Need to think beyond organizations. Beyond cohesion. These are dilemmas precisely because we are thinking of the good of the organization as posed against both the individual good and the social good. We don't need more cohesion, we need less. We need looser structures - but the problem is how to let go of the fabric that currently defines our structures today. Management is one of them, values another, common understanding another. We need to learn how to let go of these.

In terms of IMO, we need to raise questions in terms of agency. The question is, who is going to do it. Kids today have no faith that corporations will start a progressive innovative strategy any more. How do you get people to be able to redistribute wealth or whatever you need to get others to be able to join the conversation? Part of this IMO study should be to figure out who might be the agents.

I am both inspired by this and quite lost. There is a list of very important issues, but I don't connect what is written up there to what are the current hot topics. It's more, how to bring all these aspects we have discussed into some kind of order. There is a saying, form follows function. What are the forms of work organization? It depends on the goals that you've got. We've been reporting on these experiences. The question is how we transport these experiences into our lives, how do we change the paradigms here? We had much better strategies before the financial crisis; no we're not judging any more. We have to get it in line - the structures of our schools have to be different if we are to not hierarchically teach people, which means we have to change the schools.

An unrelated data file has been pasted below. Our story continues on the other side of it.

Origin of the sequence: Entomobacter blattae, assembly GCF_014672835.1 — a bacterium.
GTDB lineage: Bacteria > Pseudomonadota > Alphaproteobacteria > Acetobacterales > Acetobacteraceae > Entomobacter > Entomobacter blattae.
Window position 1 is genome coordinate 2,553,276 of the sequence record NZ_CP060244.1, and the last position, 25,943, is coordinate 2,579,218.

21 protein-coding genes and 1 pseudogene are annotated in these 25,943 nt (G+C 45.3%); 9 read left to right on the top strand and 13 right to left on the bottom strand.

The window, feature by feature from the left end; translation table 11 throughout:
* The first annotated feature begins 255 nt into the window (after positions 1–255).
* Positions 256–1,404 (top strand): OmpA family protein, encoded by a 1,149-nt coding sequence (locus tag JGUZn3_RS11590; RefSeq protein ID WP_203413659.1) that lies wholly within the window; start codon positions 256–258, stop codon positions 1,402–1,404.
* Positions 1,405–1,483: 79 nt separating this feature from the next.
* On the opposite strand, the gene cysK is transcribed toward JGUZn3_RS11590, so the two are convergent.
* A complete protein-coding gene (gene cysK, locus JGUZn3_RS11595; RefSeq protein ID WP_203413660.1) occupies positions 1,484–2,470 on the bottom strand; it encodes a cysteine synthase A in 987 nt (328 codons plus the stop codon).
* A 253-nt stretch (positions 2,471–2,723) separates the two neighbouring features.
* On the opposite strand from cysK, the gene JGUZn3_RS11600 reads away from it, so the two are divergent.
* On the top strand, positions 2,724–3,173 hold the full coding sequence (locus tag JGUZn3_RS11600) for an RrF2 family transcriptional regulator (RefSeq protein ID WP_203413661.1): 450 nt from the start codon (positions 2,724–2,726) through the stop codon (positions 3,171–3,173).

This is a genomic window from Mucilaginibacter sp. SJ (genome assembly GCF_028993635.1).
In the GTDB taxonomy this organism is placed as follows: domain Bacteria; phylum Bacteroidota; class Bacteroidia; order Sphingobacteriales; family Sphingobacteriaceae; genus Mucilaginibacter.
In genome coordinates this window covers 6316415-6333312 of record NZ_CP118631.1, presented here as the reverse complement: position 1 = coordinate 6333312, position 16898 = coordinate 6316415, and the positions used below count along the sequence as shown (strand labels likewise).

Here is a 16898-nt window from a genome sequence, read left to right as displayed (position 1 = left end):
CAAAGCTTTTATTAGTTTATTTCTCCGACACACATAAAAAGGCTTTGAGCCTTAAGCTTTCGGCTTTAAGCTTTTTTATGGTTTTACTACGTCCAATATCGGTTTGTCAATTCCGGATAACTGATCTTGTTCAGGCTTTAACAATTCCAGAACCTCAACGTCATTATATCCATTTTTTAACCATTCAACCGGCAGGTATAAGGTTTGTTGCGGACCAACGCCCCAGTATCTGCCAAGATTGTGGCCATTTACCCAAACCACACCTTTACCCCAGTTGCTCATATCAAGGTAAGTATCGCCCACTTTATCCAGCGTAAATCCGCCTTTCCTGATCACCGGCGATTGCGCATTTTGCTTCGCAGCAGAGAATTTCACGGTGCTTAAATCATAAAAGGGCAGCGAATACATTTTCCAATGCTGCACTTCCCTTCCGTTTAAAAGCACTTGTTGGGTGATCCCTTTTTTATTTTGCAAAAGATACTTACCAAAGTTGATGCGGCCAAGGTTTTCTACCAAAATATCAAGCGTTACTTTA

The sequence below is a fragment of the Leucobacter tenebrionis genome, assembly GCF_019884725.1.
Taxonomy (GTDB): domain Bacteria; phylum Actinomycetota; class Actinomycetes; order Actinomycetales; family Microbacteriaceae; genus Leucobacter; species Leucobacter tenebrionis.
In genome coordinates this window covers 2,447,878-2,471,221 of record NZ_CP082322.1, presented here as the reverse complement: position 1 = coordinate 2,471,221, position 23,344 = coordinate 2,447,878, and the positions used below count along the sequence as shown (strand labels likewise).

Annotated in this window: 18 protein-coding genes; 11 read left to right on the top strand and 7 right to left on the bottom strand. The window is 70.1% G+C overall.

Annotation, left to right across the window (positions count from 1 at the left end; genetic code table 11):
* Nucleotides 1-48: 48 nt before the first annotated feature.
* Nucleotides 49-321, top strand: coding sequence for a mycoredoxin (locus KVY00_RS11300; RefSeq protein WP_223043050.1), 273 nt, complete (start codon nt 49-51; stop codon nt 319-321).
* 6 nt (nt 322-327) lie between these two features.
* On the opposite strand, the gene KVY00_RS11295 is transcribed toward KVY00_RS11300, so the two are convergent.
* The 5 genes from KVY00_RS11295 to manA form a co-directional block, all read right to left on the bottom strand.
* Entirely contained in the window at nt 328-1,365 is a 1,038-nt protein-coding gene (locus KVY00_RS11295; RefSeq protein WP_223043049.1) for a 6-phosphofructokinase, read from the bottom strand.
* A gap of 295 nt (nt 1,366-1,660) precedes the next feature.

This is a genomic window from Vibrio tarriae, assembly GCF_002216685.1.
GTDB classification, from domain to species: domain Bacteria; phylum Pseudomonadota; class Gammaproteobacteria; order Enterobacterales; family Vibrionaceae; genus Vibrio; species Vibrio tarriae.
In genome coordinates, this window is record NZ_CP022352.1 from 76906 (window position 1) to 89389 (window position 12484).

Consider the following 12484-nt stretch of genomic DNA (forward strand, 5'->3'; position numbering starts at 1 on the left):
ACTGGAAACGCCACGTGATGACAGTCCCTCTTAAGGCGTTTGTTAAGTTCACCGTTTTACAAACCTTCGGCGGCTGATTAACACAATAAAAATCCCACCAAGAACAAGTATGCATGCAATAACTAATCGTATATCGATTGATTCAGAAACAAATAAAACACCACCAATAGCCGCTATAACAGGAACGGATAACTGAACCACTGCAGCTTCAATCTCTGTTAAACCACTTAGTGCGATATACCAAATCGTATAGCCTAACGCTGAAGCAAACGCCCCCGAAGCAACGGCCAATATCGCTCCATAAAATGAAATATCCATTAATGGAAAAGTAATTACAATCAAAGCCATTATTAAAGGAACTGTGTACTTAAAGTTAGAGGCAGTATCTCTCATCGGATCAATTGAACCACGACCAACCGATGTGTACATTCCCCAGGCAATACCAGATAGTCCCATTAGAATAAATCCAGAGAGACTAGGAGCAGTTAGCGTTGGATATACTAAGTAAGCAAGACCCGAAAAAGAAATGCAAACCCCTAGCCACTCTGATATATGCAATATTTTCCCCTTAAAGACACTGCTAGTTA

A hammer slightly damaged is still useful. But it's not true that function follows form. We have to consider how these strategies come to be. After two and a half years of monitoring, etc., we had a huge amount of knowledge that was unstructured. I can't take 1000 pages of unstructured information to our government and say, "here, make a structure for yourself." It is structured - it is a map that defines what we are talking about. It may refer outside the scope of the IMO project, but it's a structure or pattern we can use.

I'd like to add a 12th strategy. We should add the actors. Eg., I don't learn from a computer course, I learn from a hotline. If I have a problem I call the hotline. I learn from colleagues. On the shop floor they learn from each other. We need to pay more attention to these new actors. Look at managers, one of the new roles of managers is to be coaches and trainers.

Of course, we have heard of the new actors, and these eleven strategies are not it, we have addressed as well various cross-sectional categories, the cross-section and cross-linkages of alliances. Targeting of knowledge, enabling and dispersion, of knowledge, etc.

It (the discussion of knowledge) complements the existing design.

Jay Cross and Harold Jarche were involved - they would say "to learn we need a certain amount of unlearning". I want to add a 13th strategy, the certainty of unmanagement.